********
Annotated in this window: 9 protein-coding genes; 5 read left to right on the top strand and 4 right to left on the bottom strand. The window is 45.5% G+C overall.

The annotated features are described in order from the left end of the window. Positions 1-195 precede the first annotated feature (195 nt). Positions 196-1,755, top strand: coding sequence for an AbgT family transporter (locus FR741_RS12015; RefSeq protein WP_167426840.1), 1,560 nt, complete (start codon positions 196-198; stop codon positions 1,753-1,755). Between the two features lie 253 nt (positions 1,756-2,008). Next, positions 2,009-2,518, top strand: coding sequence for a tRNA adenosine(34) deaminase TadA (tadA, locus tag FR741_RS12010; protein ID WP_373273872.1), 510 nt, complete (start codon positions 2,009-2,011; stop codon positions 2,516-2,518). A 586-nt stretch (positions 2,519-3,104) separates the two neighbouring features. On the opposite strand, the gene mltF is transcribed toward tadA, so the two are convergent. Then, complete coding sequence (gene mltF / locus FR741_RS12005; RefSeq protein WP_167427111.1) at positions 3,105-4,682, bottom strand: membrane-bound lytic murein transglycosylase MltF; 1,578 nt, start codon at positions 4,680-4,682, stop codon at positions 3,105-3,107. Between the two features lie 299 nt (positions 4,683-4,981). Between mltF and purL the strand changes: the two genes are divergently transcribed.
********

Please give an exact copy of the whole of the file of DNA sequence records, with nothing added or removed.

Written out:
Annotated in this window: 9 protein-coding genes; 5 read left to right on the top strand and 4 right to left on the bottom strand. The window is 45.5% G+C overall.

The annotated features are described in order from the left end of the window. Positions 1-195 precede the first annotated feature (195 nt). Positions 196-1,755, top strand: coding sequence for an AbgT family transporter (locus FR741_RS12015; RefSeq protein WP_167426840.1), 1,560 nt, complete (start codon positions 196-198; stop codon positions 1,753-1,755). Between the two features lie 253 nt (positions 1,756-2,008). Next, positions 2,009-2,518, top strand: coding sequence for a tRNA adenosine(34) deaminase TadA (tadA, locus tag FR741_RS12010; protein ID WP_373273872.1), 510 nt, complete (start codon positions 2,009-2,011; stop codon positions 2,516-2,518). A 586-nt stretch (positions 2,519-3,104) separates the two neighbouring features. On the opposite strand, the gene mltF is transcribed toward tadA, so the two are convergent. Then, complete coding sequence (gene mltF / locus FR741_RS12005; RefSeq protein WP_167427111.1) at positions 3,105-4,682, bottom strand: membrane-bound lytic murein transglycosylase MltF; 1,578 nt, start codon at positions 4,680-4,682, stop codon at positions 3,105-3,107. Between the two features lie 299 nt (positions 4,683-4,981). Between mltF and purL the strand changes: the two genes are divergently transcribed.